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The pandemic offers a stark example of global health’s colonialist nature and history.
As COVID-19 started to rattle the world this year, countless strangers, acquaintances, and friends commented to me, “What an interesting time to study global health.”
In May, I finished my first year of a Master of Public Health degree at the University of North Carolina at Chapel Hill (UNC) Gillings School of Global Public Health. I agree—both the global pandemic and other seismic shifts, including amplified calls for decolonization and the global rise of the Black Lives Matter movement—make this a momentous time for global health.
Dr. Ranjan Datta defines decolonization as “a continuous process of anticolonial struggle that honors Indigenous approaches to knowing the world, recognizing Indigenous land, Indigenous peoples, and Indigenous sovereignty—including sovereignty over the decolonization process.”
The COVID-19 pandemic offers a stark example of global health’s colonialist nature and history. Throughout the pandemic, the world has turned to public health experts for guidance. However, as noted by a letter to the Lancet, prevailing colonialist notions of expertise center voices in the Global North instead of the voices and actions of experts in the Global South, experts well-versed in managing epidemics.
From redefining expertise to re-examining authorship and publishing and agenda-setting, global health has decolonizing work to do. It’s encouraging that the word “decolonize” has started to make it into global health board rooms and mission statements. Conferences around the globe now bring together activists, visionaries, and scholars to discuss and envision a decolonized version of global health. These actions serve as a small start.
Over the last month, individuals, communities, institutions, and nations have been forced to reckon with their histories and examine the strong and prominent forces of structural racism. Global health, too, must question its history and the ways structural racism infects our organizations, programs, funding, and ideas.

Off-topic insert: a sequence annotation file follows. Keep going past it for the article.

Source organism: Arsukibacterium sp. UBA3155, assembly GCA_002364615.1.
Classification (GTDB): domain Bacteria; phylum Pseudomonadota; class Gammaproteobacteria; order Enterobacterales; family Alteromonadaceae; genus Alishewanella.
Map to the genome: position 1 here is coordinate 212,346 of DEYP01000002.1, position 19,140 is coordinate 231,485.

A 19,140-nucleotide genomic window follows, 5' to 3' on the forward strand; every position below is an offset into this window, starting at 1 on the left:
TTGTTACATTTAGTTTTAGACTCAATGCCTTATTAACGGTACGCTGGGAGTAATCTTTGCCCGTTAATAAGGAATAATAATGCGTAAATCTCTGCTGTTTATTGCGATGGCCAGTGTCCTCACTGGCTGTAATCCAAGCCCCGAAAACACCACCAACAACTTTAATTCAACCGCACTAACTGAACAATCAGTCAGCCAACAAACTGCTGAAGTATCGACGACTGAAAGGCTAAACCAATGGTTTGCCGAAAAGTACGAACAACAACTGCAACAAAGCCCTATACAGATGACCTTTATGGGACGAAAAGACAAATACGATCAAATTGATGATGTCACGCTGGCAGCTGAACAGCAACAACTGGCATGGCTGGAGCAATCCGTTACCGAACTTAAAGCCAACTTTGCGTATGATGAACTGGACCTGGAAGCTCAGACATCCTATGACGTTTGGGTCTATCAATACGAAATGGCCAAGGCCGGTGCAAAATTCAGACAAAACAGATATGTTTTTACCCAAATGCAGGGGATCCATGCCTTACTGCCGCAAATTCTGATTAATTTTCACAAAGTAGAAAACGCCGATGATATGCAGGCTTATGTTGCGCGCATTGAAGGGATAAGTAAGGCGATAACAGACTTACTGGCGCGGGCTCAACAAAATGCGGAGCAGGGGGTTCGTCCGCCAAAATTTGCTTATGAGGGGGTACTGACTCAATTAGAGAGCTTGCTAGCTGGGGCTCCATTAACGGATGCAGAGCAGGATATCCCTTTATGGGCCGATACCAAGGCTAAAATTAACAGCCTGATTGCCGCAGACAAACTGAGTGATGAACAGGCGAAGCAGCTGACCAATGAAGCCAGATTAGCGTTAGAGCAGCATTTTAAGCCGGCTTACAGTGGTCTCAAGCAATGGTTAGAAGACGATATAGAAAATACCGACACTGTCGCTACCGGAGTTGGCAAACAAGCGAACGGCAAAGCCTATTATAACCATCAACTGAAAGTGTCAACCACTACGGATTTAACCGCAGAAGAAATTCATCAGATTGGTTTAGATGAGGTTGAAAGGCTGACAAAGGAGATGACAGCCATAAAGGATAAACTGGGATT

Where did the field of global health come from, and what was its original purpose? What statues and monuments has the field of global health erected that do not serve the good of the global people? How do global health practitioners, organizations, and methods become both decolonized and antiracist, two intertwined yet distinct strivings?
This intensified commitment and the possibility that antiracist words will translate into antiracist action make this a pivotal time for global health.
As a student, these calls leave me with mixed emotions and abounding questions. I am a white woman born and raised in the United States. What is my role within the field of global health? Where do my presence and voice promote the decolonization and antiracist work of global health, and where do I erroneously occupy center stage?
When I interviewed for my IntraHealth-UNC Summer Fellowship at IntraHealth International, I asked how IntraHealth works to decolonize its practice. I asked how my summer project—quantitative analysis of seasonal contraceptive discontinuation—fit within efforts to decolonize.
I chose to become a summer fellow at IntraHealth largely because IntraHealth was willing to embrace those questions. IntraHealth was willing to say, we have work to do, and we are trying.
While using R to analyze global data sets this summer, I have continued to ask myself how my project contributes to or detracts from a decolonized and antiracist form of global health. Yes, the summary of my analysis informs experts and health workers on the ground, but is it my role to perform that analysis in the first place? Questions of decolonization and antiracism do not often hold easy answers.
Throughout my time as a fellow, I’ve seen IntraHealth continue to ask difficult questions. I have seen IntraHealth hold community conversations on antiracism and make a public commitment to examine the ways racism affects its practices and policies. IntraHealth is attempting to seize this moment in global health—a moment ripe for change and growth.
In a couple of weeks, I will return to classes and embark on my second year of school, an intense time of learning and preparing for a life in global health. I will hone my skills in data collection, analysis, and grant-writing. But how else do I prepare for a transforming field of global health?
I must make a lifelong commitment to learn and listen; to support, not just lead; to unlearn and relearn. I must prepare to challenge the status quo when the status quo threatens decolonization, antiracism, solidarity, and health. I must prepare to accept the moments when others challenge me.
It is an exciting time for our discipline, and I cannot wait to see where I can follow and support new visionaries and leaders in a transformed field of global health.
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